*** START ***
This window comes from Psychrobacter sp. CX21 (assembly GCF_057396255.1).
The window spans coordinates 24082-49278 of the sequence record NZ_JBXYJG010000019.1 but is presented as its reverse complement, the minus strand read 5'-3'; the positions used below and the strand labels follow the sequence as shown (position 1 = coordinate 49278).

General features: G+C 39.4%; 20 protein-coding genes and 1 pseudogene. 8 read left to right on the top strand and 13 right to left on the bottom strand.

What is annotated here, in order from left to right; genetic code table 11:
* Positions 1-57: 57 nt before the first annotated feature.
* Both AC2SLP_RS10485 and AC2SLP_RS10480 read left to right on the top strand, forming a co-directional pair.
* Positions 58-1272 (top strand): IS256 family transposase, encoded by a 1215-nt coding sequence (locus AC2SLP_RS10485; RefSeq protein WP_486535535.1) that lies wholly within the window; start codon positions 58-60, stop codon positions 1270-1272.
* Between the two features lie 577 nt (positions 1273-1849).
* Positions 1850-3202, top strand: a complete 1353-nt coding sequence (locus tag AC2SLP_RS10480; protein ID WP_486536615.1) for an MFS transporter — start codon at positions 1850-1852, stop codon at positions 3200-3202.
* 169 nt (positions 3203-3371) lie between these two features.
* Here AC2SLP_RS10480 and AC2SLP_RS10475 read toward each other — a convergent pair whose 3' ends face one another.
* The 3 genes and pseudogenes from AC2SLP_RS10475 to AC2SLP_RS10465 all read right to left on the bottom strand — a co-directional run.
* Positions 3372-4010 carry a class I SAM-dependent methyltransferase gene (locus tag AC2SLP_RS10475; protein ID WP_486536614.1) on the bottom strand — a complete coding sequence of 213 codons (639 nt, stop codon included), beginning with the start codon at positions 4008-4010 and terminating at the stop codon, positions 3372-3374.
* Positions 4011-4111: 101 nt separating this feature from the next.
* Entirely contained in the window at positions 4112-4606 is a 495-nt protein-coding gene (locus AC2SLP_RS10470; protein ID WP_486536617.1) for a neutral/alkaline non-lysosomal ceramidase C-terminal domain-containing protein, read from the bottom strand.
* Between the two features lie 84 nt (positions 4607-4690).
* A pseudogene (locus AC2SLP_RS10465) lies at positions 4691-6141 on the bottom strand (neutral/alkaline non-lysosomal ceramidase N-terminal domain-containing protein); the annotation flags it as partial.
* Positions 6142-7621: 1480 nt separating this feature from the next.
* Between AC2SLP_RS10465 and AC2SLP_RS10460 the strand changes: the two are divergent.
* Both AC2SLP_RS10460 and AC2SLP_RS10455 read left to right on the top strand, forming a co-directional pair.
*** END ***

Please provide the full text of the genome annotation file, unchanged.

This window comes from Psychrobacter sp. CX21 (assembly GCF_057396255.1).
The window spans coordinates 24082-49278 of the sequence record NZ_JBXYJG010000019.1 but is presented as its reverse complement, the minus strand read 5'-3'; the positions used below and the strand labels follow the sequence as shown (position 1 = coordinate 49278).

General features: G+C 39.4%; 20 protein-coding genes and 1 pseudogene. 8 read left to right on the top strand and 13 right to left on the bottom strand.

What is annotated here, in order from left to right; genetic code table 11:
* Positions 1-57: 57 nt before the first annotated feature.
* Both AC2SLP_RS10485 and AC2SLP_RS10480 read left to right on the top strand, forming a co-directional pair.
* Positions 58-1272 (top strand): IS256 family transposase, encoded by a 1215-nt coding sequence (locus AC2SLP_RS10485; RefSeq protein WP_486535535.1) that lies wholly within the window; start codon positions 58-60, stop codon positions 1270-1272.
* Between the two features lie 577 nt (positions 1273-1849).
* Positions 1850-3202, top strand: a complete 1353-nt coding sequence (locus tag AC2SLP_RS10480; protein ID WP_486536615.1) for an MFS transporter — start codon at positions 1850-1852, stop codon at positions 3200-3202.
* 169 nt (positions 3203-3371) lie between these two features.
* Here AC2SLP_RS10480 and AC2SLP_RS10475 read toward each other — a convergent pair whose 3' ends face one another.
* The 3 genes and pseudogenes from AC2SLP_RS10475 to AC2SLP_RS10465 all read right to left on the bottom strand — a co-directional run.
* Positions 3372-4010 carry a class I SAM-dependent methyltransferase gene (locus tag AC2SLP_RS10475; protein ID WP_486536614.1) on the bottom strand — a complete coding sequence of 213 codons (639 nt, stop codon included), beginning with the start codon at positions 4008-4010 and terminating at the stop codon, positions 3372-3374.
* Positions 4011-4111: 101 nt separating this feature from the next.
* Entirely contained in the window at positions 4112-4606 is a 495-nt protein-coding gene (locus AC2SLP_RS10470; protein ID WP_486536617.1) for a neutral/alkaline non-lysosomal ceramidase C-terminal domain-containing protein, read from the bottom strand.
* Between the two features lie 84 nt (positions 4607-4690).
* A pseudogene (locus AC2SLP_RS10465) lies at positions 4691-6141 on the bottom strand (neutral/alkaline non-lysosomal ceramidase N-terminal domain-containing protein); the annotation flags it as partial.
* Positions 6142-7621: 1480 nt separating this feature from the next.
* Between AC2SLP_RS10465 and AC2SLP_RS10460 the strand changes: the two are divergent.
* Both AC2SLP_RS10460 and AC2SLP_RS10455 read left to right on the top strand, forming a co-directional pair.